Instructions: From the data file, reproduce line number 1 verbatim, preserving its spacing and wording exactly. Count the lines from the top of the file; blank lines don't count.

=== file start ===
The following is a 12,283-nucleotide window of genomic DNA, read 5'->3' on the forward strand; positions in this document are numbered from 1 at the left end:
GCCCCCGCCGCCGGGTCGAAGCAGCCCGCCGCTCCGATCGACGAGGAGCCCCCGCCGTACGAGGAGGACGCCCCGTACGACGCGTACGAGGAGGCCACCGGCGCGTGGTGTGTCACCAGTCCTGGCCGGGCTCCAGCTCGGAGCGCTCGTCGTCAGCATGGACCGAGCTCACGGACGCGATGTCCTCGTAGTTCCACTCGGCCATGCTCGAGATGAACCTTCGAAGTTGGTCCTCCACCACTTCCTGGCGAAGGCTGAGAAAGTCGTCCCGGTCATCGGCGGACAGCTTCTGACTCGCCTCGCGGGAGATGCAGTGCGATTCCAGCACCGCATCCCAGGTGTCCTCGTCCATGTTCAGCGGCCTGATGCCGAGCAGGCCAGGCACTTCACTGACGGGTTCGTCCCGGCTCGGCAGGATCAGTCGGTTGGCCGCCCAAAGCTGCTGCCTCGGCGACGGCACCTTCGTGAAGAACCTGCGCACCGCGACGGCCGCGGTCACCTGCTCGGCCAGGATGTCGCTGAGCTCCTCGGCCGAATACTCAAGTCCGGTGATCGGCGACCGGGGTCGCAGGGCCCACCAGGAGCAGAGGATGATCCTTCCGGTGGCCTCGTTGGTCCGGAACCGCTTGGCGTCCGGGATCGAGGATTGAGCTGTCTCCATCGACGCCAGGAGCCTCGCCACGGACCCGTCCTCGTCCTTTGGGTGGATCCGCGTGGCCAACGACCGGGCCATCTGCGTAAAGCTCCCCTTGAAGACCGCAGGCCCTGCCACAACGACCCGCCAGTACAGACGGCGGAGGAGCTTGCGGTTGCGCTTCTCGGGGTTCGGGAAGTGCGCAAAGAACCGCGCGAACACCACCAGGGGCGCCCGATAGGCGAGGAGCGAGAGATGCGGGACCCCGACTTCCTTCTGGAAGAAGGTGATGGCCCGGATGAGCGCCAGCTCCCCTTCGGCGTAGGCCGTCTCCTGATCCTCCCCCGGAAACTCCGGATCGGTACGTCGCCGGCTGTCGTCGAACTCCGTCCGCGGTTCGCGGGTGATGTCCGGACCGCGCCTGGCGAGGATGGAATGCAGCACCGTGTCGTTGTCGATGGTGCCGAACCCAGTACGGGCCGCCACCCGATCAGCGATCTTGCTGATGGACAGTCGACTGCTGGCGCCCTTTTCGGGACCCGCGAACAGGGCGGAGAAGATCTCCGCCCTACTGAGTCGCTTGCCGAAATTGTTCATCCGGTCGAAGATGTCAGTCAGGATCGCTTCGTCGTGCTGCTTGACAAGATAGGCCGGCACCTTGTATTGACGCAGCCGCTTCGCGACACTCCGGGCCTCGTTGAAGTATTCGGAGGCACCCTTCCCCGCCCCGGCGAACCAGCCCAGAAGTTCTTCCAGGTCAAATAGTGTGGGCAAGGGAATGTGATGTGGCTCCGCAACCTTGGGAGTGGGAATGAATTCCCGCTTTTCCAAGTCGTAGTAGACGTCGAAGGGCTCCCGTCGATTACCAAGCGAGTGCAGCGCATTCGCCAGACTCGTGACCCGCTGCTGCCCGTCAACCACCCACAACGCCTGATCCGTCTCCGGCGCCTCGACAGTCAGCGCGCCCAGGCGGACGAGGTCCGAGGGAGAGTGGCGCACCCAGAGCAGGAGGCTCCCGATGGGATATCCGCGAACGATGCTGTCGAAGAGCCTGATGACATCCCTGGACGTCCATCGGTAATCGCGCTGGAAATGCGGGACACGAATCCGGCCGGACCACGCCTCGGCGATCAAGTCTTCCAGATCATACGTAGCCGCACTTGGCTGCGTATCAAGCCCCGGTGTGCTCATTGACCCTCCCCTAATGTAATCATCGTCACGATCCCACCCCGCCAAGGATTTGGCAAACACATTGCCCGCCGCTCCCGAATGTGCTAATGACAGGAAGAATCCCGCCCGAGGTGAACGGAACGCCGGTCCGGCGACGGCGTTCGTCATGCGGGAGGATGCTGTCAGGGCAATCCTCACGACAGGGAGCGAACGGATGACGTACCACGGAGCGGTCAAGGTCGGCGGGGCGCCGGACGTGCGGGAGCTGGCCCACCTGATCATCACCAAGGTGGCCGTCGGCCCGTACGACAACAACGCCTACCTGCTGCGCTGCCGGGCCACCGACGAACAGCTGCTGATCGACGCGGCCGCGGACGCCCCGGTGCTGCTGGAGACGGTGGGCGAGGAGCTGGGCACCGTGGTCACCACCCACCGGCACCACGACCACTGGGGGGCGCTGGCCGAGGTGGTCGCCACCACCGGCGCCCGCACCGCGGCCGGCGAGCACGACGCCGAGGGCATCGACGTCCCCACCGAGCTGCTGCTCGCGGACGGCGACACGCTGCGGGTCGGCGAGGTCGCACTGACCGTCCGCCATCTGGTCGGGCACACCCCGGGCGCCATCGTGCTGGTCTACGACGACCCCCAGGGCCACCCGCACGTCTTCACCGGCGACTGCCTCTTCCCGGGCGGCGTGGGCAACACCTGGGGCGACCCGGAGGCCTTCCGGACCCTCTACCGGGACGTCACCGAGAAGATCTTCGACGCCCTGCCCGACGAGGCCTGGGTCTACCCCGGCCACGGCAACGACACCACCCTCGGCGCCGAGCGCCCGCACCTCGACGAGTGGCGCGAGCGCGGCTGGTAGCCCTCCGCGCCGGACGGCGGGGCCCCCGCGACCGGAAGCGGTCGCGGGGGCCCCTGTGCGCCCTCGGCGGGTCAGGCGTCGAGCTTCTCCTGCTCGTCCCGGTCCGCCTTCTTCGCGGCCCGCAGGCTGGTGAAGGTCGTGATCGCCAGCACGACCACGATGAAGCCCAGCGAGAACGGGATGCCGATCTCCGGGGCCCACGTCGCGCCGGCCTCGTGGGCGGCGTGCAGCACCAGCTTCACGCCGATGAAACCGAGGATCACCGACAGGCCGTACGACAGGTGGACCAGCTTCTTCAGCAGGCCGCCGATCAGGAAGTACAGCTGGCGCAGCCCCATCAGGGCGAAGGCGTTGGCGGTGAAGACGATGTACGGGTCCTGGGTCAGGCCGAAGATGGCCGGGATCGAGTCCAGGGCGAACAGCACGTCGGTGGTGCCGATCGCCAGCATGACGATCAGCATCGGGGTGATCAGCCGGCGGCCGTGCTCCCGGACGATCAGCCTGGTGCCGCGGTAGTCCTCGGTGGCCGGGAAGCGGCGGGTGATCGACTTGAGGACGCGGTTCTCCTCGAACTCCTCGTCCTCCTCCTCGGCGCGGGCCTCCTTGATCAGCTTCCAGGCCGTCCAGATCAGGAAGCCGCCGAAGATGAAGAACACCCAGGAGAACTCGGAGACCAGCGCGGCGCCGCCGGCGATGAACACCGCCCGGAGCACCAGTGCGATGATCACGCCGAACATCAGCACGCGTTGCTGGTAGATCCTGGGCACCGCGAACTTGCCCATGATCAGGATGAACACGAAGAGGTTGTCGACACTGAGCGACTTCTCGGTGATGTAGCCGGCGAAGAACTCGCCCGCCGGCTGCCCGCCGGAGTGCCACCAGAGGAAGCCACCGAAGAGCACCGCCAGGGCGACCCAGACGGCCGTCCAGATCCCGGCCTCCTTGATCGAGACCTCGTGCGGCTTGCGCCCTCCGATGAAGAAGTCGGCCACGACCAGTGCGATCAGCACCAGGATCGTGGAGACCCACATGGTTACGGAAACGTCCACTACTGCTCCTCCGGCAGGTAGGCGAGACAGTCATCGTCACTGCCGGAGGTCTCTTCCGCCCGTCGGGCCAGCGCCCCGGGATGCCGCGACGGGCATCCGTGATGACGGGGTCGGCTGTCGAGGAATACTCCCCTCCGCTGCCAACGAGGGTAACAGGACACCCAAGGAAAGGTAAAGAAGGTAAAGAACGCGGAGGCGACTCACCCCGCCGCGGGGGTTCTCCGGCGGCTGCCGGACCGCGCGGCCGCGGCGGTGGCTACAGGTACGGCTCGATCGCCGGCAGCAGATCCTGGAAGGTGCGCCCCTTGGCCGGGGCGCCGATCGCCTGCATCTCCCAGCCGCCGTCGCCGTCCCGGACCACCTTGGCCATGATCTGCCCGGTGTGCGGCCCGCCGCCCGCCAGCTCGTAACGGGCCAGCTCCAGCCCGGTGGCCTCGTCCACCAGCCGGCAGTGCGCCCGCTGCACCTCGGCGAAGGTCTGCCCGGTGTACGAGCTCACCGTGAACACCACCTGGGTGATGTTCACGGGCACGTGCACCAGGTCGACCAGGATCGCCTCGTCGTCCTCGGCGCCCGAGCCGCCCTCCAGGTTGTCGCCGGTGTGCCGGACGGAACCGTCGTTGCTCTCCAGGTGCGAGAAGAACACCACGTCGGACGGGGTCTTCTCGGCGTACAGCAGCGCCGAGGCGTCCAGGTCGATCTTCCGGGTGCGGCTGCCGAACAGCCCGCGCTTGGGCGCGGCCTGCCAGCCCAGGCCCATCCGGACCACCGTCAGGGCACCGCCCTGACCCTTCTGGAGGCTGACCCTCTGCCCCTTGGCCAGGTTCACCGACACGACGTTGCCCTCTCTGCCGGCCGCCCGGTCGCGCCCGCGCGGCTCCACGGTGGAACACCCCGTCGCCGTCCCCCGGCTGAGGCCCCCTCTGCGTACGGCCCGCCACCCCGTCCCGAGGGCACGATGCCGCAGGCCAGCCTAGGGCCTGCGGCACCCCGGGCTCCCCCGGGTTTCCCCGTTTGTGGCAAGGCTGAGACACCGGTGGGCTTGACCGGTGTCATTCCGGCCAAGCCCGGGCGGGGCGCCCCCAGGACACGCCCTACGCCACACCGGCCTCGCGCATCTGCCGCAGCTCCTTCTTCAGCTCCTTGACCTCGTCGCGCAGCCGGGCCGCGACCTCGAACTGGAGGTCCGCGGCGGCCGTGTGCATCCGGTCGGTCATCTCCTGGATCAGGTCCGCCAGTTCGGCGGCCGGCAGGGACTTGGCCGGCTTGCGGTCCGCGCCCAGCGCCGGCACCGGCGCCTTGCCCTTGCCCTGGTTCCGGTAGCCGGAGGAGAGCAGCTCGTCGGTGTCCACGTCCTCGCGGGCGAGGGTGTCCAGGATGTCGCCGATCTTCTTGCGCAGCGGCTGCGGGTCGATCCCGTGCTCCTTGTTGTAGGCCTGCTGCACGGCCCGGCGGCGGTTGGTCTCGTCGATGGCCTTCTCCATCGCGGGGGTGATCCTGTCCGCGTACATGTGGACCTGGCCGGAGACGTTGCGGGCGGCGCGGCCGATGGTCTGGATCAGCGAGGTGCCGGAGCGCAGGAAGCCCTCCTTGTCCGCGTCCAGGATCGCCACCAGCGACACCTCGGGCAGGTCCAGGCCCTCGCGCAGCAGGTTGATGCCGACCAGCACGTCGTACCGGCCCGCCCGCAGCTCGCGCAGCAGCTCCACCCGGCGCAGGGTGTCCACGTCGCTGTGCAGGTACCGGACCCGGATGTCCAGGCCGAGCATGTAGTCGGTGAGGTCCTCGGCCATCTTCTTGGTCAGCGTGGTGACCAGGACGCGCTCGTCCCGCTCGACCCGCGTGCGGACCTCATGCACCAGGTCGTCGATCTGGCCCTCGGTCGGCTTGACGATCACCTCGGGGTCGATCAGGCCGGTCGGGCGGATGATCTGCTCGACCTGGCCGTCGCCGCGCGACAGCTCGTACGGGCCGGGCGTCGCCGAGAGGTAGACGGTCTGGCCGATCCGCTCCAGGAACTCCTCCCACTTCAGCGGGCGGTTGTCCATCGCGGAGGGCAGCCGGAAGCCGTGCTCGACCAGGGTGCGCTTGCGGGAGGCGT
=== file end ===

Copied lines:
The following is a 12,283-nucleotide window of genomic DNA, read 5'->3' on the forward strand; positions in this document are numbered from 1 at the left end: